Ingenuity Helicopter Flight #15 – Start of the Return Journey on Mars

Perseverance’s First Road Trip: This annotated image of Mars’ Jezero Crater depicts the route NASA’s Perseverance rover is taking during its first science campaign – as well as its path to the location of its second science campaign. Ingenuity will be tasked with joining Perseverance along this journey, with the goal of reaching Jezero’s river delta. (Credits: NASA/JPL-Caltech/University of Arizona)

Written by Teddy Tzanetos
Ingenuity Team Lead at NASA’s Jet Propulsion Laboratory

With conjunction over and our first flight at 2,700 RPM behind us, Ingenuity is ready to begin the journey back to the Wright Brothers Field at the Octavia E. Butler landing site, before venturing beyond. The above figure depicts the mission ahead of Ingenuity, which is to join Perseverance in the trek north along the east edge of Séítah, before traveling west to reach the Jezero ancient river delta.  To accomplish this feat, the Ingenuity team is planning a series of 4-7 flights to return to Wright Brothers Field. Along the way the project is considering preparing a flight software upgrade for our helicopter which will potentially enable new navigation capabilities onboard, and better prepare Ingenuity for the challenges ahead.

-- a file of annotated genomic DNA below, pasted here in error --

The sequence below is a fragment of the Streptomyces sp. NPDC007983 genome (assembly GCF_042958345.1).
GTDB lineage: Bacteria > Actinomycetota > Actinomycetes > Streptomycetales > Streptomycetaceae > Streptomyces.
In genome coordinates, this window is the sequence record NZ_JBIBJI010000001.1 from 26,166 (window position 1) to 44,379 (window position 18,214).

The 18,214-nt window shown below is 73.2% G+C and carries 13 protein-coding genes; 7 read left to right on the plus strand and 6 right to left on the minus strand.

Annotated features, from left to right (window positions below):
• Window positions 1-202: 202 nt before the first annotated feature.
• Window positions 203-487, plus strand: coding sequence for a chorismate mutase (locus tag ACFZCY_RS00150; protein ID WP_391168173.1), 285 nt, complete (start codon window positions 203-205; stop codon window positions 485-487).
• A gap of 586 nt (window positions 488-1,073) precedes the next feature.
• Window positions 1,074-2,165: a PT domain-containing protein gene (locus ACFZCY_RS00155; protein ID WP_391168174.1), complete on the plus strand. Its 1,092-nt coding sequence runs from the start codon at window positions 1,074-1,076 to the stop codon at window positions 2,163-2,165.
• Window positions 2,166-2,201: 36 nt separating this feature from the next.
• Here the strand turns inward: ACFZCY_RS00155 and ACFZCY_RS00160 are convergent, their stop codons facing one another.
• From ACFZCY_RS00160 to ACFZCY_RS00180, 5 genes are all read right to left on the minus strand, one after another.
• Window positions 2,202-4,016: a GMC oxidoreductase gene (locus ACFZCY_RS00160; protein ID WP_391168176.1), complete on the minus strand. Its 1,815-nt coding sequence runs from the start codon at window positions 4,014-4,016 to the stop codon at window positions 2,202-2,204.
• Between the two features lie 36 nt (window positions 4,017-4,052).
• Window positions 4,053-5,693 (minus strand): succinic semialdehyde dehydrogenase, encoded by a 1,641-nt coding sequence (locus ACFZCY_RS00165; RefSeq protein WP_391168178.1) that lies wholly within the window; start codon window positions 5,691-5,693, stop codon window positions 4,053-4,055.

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NASA’s Perseverance Rover Begins Its First Science Campaign on Mars

Mastcam-Z’s 360-degree View of “Van Zyl Overlook”: NASA’s Perseverance Mars rover used its Mastcam-Z imaging system to capture this 360-degree panorama of “Van Zyl Overlook,” where the rover was parked as the Ingenuity helicopter performed its first flights. The 2.4 billion-pixel panorama is made up of 992 individual images stitched together. (Credits: NASA/JPL-Caltech/ASU/MSSS)

The six-wheeled scientist is heading south to explore Jezero Crater’s lakebed in search of signs of ancient microbial life.


PASADENA, Calif. (NASA PR) — On June 1, NASA’s Perseverance Mars rover kicked off the science phase of its mission by leaving the “Octavia E. Butler” landing site. Until recently, the rover has been undergoing systems tests, or commissioning, and supporting the Ingenuity Mars Helicopter’s month of flight tests.

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